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Articles>Staff retention is one ...

Staff Turnover: Why HR Retention Strategies Fail?
By Margaret Pitiris

Staff retention is one of the most critical issue facing companies today. This is not only a reality in Cyprus: it is a global corporate reality faced by companies of all sizes, industries and corporate brand names. Sure this has much to do with shortage of skilled labor, economic growth and employee turnover. However, many companies fail to understand that the basic premise for high staff turnover in a company is directly the result of how the management deals with their staff.

HR managers have to deal with this issue on a daily basis and it is a real headache. They spend considerable amounts of time and effort in the development and implementation of retention strategies with the hopes that they will, at minimum, alleviate the problem. Some of these strategies are very sophisticated and require deep technical knowledge and practical know-how. They involve lots training and development, smashing social corporate events, remuneration scheme based on performance, coaching and mentoring activities.

However, when it is time to review and measure their effectiveness on increasing retention they find out that staff turnover is still high (sometimes higher than the year before). So this begs the question: Why HR Retention Strategies Fail? The answer is in Talent Management.

There should be little question in leader's minds about the importance of human capital to organizational success. Companies such as Microsoft and General Electric have long demonstrated that having a superior workforce is the key to sustainable market hegemony and business success. In fact, HR and Organizational Psychology studies have consistently proven a factor frequently differentiating successful from unsuccessful companies is the time spent by their senior management in "talent management". Leaders of highly successful organizations are known to spend better than 50% of their time in the assessment, development and selection of their firm's human assets.

I reiterate that it all boils down to how well managers and leaders treat their employees. This is where so many companies drop the ball. They promote technically adept people to management positions, even if they have virtually no people skills. They further compound the problem by not investing on management training and coaching, so these managers never develop the skills to bring out the best in their workers. But even when they do invest in training ad development, they do not tie it to their people management skills and year end performance review.

But even worse, many companies turn a blind eye to disrespectful or even abusive behavior by managers. The importance of having a top notch leaders and great managers who display people skills is imperative for long terms success.

Managers must take responsibility for staff retention. Their performance expectations must be based on technical and business abilities as well as how they manage their staff. This should not be considered a luxury by managers, but a true necessity which will deeply affect their chances for their career development. A wise employer will learn how to attract and keep good employees, because in the long run, this workforce will make or break a company's reputation.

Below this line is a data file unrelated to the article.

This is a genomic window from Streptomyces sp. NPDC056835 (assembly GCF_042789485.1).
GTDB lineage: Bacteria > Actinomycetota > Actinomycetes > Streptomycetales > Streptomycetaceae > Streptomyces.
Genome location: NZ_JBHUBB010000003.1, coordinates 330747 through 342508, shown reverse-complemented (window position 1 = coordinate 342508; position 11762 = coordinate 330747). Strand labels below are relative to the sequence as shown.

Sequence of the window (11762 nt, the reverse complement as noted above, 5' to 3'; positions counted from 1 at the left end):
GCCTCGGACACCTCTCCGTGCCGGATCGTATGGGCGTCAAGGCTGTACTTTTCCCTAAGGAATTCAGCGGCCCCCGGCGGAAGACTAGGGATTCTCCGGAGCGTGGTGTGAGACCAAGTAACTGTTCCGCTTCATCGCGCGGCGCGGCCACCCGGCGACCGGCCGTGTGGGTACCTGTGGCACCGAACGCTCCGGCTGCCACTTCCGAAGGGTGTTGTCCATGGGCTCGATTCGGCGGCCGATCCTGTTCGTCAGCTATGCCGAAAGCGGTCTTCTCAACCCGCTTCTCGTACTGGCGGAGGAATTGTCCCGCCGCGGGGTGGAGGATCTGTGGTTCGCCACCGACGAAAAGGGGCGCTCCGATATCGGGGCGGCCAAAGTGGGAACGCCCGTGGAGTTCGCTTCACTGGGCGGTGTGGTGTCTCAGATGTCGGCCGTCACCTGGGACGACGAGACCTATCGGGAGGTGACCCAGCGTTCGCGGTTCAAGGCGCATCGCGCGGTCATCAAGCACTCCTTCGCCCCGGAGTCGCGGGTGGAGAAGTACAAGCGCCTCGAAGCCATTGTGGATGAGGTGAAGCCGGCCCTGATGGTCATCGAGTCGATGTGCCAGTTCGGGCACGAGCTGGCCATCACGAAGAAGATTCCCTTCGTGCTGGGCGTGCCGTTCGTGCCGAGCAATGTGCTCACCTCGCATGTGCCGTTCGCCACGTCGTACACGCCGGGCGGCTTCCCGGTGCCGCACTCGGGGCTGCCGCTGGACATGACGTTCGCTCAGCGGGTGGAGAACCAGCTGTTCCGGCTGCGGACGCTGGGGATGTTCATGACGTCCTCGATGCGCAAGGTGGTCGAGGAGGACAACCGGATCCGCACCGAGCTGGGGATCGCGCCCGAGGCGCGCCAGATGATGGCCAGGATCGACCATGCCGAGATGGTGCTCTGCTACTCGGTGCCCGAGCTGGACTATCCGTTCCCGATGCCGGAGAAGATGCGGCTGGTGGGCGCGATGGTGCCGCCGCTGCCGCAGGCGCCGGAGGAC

Your company might have a fantastic HR retention strategy which looks great on paper, a great training and development scheme for employees and you can even pay them well. If they are not managed properly on the human side, sooner or later they will leave your company because people are not loyal to brands or company names, the bottom line that they are loyal to other people. Think about it.

I have been involved with Human Resources for many years in a few countries. From my personal experience and drawing from discussions with employees across levels and industries, I have concluded that their needs and desires are quite global in nature. Besides fair compensation for what they do, employees want:

  • Respect both personal and professional
  • Flexibility that allows for Work/Life Balance
  • Pride in where they work and what they do
  • Meaningful work
  • Sincere expressions of appreciation
  • The opportunity to learn and grow on the job
  • A sense of community and belonging
  • The opportunity to make a difference; to have input and influence
  • Employee retention involves being sensitive to people's needs and expecting the management to deliver at the human level. It takes effort, energy, and resources...and the results are worth it.

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    Margaret Pitiris, is the Executive Director of HCS Human Capital Solutions Ltd, which provides HR outsourcing services, recruitment, training and specialized HR consulting services to both, local and international, clients. She has 16 years of progressive and diversified corporate human experience practiced in the USA and Cyprus.




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